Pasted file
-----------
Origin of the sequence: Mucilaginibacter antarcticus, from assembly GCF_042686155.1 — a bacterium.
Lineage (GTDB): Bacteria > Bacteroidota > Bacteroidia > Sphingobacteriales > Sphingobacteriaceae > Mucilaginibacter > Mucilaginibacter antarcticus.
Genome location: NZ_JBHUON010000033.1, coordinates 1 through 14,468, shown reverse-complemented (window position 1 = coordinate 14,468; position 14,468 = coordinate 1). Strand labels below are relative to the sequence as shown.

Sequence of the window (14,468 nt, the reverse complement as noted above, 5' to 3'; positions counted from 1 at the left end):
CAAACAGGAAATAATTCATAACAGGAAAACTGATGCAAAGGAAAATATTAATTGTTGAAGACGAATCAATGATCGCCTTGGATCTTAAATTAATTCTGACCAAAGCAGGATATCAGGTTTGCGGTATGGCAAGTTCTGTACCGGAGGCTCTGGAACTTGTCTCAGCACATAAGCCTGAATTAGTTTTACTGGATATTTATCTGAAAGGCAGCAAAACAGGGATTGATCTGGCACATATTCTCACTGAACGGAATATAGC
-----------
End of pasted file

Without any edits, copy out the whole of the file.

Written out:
Origin of the sequence: Mucilaginibacter antarcticus, from assembly GCF_042686155.1 — a bacterium.
Lineage (GTDB): Bacteria > Bacteroidota > Bacteroidia > Sphingobacteriales > Sphingobacteriaceae > Mucilaginibacter > Mucilaginibacter antarcticus.
Genome location: NZ_JBHUON010000033.1, coordinates 1 through 14,468, shown reverse-complemented (window position 1 = coordinate 14,468; position 14,468 = coordinate 1). Strand labels below are relative to the sequence as shown.

Sequence of the window (14,468 nt, the reverse complement as noted above, 5' to 3'; positions counted from 1 at the left end):
CAAACAGGAAATAATTCATAACAGGAAAACTGATGCAAAGGAAAATATTAATTGTTGAAGACGAATCAATGATCGCCTTGGATCTTAAATTAATTCTGACCAAAGCAGGATATCAGGTTTGCGGTATGGCAAGTTCTGTACCGGAGGCTCTGGAACTTGTCTCAGCACATAAGCCTGAATTAGTTTTACTGGATATTTATCTGAAAGGCAGCAAAACAGGGATTGATCTGGCACATATTCTCACTGAACGGAATATAGC